When Hurricane Katrina blew through the Gulf of Mexico, damaging oil drilling and refining operations, it also stirred up interest in PowerShares WilderHill Clean Energy (PBW), an exchange-traded fund.

The portfolio has grown briskly in the weeks since the storm hit as investors have eyed companies that produce power without harming the environment. It has also benefitted from a focus on alternative energy sources sparked by the surge in oil and gas prices this year.

But anyone thinking of jumping into the fund should be prepared for a possibly bumpy ride, people connected with the ETF caution, in part because it holds many small-cap stocks.

Assets in the Wilderhill Clean Energy have increased to $157 million from about $60 million in Katrina’s wake, says John Southard, a managing director with PowerShares Capital Management who has overseen the seven-month-old offering since its inception.

The ETF tracks an index developed by Wildershares LLC. Its investments include companies that produce clean and renewable sources of energy, like wind and water, as well as those that make fuel cells, which use hydrogen to generate electricity. The portfolio excludes nuclear power companies because of the environment hazards posed by radiation.

WilderHill Clean Energy also keeps a good chunk of its assets in technology companies whose products facilitate clean energy production. Information technology companies currently account for about 29% of the fund’s stocks, according to its web site.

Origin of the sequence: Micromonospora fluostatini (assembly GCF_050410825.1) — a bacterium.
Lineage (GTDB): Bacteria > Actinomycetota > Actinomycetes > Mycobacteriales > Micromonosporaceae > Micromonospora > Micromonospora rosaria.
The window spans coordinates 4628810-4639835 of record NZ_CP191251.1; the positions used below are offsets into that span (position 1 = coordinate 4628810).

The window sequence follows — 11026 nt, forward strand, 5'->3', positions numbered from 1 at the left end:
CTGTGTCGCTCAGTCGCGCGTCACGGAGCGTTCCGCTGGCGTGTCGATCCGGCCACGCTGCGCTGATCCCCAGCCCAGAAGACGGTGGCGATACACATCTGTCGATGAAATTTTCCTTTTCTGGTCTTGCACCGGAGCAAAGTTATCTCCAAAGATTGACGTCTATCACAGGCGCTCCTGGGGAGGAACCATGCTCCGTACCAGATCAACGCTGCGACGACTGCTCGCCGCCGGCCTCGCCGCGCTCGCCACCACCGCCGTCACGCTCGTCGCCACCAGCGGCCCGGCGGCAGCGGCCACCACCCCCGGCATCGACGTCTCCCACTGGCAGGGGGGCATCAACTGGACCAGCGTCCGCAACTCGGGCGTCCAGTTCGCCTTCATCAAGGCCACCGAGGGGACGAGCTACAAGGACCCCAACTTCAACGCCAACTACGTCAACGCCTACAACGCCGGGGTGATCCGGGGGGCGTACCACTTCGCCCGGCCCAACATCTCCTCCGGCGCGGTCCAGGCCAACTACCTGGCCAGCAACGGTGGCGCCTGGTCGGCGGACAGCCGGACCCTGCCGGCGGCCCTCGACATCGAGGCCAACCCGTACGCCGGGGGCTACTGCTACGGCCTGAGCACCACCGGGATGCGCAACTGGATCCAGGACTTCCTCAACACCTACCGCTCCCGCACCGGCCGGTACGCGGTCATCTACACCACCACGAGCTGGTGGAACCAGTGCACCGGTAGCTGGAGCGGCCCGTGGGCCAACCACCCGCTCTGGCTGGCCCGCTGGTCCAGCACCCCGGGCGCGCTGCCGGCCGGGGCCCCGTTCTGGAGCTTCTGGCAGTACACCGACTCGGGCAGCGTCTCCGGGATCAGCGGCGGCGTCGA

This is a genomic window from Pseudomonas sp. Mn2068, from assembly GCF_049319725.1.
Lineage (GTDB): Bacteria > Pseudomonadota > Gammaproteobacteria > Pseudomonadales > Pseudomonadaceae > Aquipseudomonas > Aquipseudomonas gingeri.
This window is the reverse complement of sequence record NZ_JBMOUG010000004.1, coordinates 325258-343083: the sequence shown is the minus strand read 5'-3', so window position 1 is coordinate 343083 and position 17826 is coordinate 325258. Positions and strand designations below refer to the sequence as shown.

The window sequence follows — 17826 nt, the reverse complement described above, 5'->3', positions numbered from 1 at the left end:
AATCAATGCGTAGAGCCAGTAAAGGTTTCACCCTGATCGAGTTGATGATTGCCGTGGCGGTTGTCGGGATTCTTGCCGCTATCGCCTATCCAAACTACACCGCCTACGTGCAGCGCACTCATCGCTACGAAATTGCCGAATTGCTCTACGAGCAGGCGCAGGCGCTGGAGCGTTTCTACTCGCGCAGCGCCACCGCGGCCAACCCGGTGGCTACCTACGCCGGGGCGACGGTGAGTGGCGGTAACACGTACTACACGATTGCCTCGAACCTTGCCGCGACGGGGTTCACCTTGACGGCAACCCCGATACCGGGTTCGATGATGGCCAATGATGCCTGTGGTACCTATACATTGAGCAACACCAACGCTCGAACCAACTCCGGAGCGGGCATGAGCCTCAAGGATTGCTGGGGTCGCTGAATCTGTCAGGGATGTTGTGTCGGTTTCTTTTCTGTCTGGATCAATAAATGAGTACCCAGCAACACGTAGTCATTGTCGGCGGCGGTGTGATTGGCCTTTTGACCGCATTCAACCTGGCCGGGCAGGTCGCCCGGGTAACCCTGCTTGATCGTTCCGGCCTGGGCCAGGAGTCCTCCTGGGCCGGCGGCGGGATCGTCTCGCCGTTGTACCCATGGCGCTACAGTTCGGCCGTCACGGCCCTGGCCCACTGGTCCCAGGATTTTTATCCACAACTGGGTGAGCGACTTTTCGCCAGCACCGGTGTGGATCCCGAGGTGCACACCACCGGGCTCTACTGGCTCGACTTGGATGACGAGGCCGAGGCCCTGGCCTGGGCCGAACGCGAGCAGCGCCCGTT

For example, the ETF has stakes in American Superconductor (AMSC) and Intermagnetics General (IMGC), which are working on so-called high-temperature superconductors that are being developed to help transmit electricity more efficiently.

In hunting for companies dedicated solely to clean energy, the fund will buy those with market caps as small as $50 million, says Robert Wilder, Wildershares’ chief executive. “You have to have a low floor to get into pure plays,” he says.

Shares of these micro-caps can be volatile, and that is reflected in the ETF’s benchmark index, which “can drop like a rock,” Wilder says. In addition, smaller-cap tech-related issues typically have higher betas.

Oil and gas prices present another potential hazard for the fund’s investors, Southard says. Interest in alternative energy could wane quickly if prices decline, and “that could cause these stock prices to go down,” he cautions.

Since its introduction on March 3, the fund has managed to stay in the black. It was up 1.5% between then and last Friday. By comparison, the Standard & Poor’s 500-stock index returned 3.8% in the same span.

PowerShares offers ETFs that attempt to beat market indexes instead of just tracking them. The firm’s products seek to replicate what it calls “Intellidex” indexes, which are designed to beat the benchmarks of traditional indexed ETFs through stock selection.

Southard thinks WilderHill Clean Energy will do well even when oil and gas prices fall. “I think this is not a short-term phenomenon predicated on short-term energy prices,” he says of investor interest in alternative energy sources. “I think it’s a trend that people are pushing for.”

Though WilderHill Clean Energy is still too new to carry a fund report or Star ranking, it is clear that ETFs continue to grow in number and have distinctive characteristics. As these investment vehicles evolve, Standard & Poor’s will continue to track them and further clarify their role in asset allocation.

Contact Bob Keane with questions or comments at: bkeane@investmentadvisor.com.